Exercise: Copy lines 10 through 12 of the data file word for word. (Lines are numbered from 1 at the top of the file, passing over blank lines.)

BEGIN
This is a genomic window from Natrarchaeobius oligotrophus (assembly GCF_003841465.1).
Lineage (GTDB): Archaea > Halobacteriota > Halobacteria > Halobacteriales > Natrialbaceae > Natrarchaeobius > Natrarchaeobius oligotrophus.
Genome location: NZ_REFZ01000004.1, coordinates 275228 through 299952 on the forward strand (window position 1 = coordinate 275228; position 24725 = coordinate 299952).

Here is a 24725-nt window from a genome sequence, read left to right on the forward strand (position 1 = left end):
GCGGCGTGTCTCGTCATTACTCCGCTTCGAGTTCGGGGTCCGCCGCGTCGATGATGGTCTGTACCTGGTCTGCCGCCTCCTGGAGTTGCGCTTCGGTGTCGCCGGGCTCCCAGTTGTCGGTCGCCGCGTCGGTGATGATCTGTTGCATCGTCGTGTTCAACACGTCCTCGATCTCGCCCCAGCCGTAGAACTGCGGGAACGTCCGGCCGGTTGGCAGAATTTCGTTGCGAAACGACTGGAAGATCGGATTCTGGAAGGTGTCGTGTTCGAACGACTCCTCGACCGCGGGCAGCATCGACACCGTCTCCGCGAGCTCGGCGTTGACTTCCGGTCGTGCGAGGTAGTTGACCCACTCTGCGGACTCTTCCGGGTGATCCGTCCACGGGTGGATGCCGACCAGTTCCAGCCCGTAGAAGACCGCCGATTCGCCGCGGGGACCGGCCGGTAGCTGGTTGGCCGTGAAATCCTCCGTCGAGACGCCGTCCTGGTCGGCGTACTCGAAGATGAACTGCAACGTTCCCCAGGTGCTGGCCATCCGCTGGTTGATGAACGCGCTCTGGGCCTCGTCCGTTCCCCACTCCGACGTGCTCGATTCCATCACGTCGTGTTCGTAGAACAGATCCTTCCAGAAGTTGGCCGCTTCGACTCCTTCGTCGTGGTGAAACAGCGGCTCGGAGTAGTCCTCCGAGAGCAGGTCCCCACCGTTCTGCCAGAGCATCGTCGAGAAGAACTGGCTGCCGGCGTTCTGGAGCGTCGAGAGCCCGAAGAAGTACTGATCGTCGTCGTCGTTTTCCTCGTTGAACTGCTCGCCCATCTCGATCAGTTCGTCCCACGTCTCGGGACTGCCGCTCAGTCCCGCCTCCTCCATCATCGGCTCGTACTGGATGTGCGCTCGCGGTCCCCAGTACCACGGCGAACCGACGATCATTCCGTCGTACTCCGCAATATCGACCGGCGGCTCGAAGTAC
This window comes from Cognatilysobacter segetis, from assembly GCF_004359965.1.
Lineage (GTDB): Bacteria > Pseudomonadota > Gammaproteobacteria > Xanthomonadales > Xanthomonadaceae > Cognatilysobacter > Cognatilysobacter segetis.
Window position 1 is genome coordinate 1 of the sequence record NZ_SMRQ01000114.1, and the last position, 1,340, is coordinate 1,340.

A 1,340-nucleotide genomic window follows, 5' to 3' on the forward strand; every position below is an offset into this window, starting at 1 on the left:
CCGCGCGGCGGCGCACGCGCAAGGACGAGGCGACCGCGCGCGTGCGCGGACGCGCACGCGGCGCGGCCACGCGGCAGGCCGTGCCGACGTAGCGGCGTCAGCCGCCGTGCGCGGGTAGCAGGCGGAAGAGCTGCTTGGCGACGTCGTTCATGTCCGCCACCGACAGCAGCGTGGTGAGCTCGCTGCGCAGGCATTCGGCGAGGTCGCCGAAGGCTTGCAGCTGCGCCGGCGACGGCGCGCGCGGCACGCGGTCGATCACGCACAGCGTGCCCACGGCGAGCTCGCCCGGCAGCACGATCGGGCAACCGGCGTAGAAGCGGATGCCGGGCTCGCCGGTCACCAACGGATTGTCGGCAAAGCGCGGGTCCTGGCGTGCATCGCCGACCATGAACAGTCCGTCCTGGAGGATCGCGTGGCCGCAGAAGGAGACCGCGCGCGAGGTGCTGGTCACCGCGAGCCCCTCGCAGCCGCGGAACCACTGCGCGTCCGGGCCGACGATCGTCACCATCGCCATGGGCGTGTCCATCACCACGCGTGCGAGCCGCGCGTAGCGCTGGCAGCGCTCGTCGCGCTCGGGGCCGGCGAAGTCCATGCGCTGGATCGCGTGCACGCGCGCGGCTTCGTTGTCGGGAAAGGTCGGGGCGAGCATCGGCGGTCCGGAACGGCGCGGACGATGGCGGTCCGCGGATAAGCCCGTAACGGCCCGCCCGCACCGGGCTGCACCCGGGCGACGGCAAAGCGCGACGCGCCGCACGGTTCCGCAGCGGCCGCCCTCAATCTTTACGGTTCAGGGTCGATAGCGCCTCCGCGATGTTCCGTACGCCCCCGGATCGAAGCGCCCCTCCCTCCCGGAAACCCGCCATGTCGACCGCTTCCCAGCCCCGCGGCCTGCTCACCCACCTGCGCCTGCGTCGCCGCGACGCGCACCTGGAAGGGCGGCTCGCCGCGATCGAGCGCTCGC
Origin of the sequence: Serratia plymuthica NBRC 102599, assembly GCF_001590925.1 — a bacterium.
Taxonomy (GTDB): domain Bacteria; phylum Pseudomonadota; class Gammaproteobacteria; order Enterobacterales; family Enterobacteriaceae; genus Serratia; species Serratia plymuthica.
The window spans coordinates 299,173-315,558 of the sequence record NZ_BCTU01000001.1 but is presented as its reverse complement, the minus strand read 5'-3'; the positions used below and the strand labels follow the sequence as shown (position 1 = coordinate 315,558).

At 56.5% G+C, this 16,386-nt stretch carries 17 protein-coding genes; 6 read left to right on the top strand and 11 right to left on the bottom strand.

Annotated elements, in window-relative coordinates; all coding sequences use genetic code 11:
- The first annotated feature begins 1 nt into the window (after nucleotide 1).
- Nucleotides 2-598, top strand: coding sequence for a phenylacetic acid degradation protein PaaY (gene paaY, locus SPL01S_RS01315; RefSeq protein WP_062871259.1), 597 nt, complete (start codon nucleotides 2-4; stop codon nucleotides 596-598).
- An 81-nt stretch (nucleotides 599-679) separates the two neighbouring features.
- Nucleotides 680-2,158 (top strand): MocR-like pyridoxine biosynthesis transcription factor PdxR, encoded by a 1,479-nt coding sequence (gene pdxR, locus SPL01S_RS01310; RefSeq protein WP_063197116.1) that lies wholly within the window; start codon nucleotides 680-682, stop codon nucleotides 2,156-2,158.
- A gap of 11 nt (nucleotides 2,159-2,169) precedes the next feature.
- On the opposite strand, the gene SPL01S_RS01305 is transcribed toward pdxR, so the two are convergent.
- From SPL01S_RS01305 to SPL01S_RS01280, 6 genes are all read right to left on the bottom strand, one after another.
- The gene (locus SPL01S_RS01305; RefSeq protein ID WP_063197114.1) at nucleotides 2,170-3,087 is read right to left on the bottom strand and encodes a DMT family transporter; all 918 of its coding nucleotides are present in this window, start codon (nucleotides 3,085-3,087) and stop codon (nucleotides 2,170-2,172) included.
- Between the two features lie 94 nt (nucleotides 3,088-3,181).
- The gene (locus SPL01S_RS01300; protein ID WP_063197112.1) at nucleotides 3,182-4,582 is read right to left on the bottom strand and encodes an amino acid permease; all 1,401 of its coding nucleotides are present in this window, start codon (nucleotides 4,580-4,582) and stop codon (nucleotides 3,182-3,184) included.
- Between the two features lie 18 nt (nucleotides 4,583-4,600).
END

CCGCGCGGCGGCGCACGCGCAAGGACGAGGCGACCGCGCGCGTGCGCGGACGCGCACGCGGCGCGGCCACGCGGCAGGCCGTGCCGACGTAGCGGCGTCAGCCGCCGTGCGCGGGTAGCAGGCGGAAGAGCTGCTTGGCGACGTCGTTCATGTCCGCCACCGACAGCAGCGTGGTGAGCTCGCTGCGCAGGCATTCGGCGAGGTCGCCGAAGGCTTGCAGCTGCGCCGGCGACGGCGCGCGCGGCACGCGGTCGATCACGCACAGCGTGCCCACGGCGAGCTCGCCCGGCAGCACGATCGGGCAACCGGCGTAGAAGCGGATGCCGGGCTCGCCGGTCACCAACGGATTGTCGGCAAAGCGCGGGTCCTGGCGTGCATCGCCGACCATGAACAGTCCGTCCTGGAGGATCGCGTGGCCGCAGAAGGAGACCGCGCGCGAGGTGCTGGTCACCGCGAGCCCCTCGCAGCCGCGGAACCACTGCGCGTCCGGGCCGACGATCGTCACCATCGCCATGGGCGTGTCCATCACCACGCGTGCGAGCCGCGCGTAGCGCTGGCAGCGCTCGTCGCGCTCGGGGCCGGCGAAGTCCATGCGCTGGATCGCGTGCACGCGCGCGGCTTCGTTGTCGGGAAAGGTCGGGGCGAGCATCGGCGGTCCGGAACGGCGCGGACGATGGCGGTCCGCGGATAAGCCCGTAACGGCCCGCCCGCACCGGGCTGCACCCGGGCGACGGCAAAGCGCGACGCGCCGCACGGTTCCGCAGCGGCCGCCCTCAATCTTTACGGTTCAGGGTCGATAGCGCCTCCGCGATGTTCCGTACGCCCCCGGATCGAAGCGCCCCTCCCTCCCGGAAACCCGCCATGTCGACCGCTTCCCAGCCCCGCGGCCTGCTCACCCACCTGCGCCTGCGTCGCCGCGACGCGCACCTGGAAGGGCGGCTCGCCGCGATCGAGCGCTCGC
Origin of the sequence: Serratia plymuthica NBRC 102599, assembly GCF_001590925.1 — a bacterium.
Taxonomy (GTDB): domain Bacteria; phylum Pseudomonadota; class Gammaproteobacteria; order Enterobacterales; family Enterobacteriaceae; genus Serratia; species Serratia plymuthica.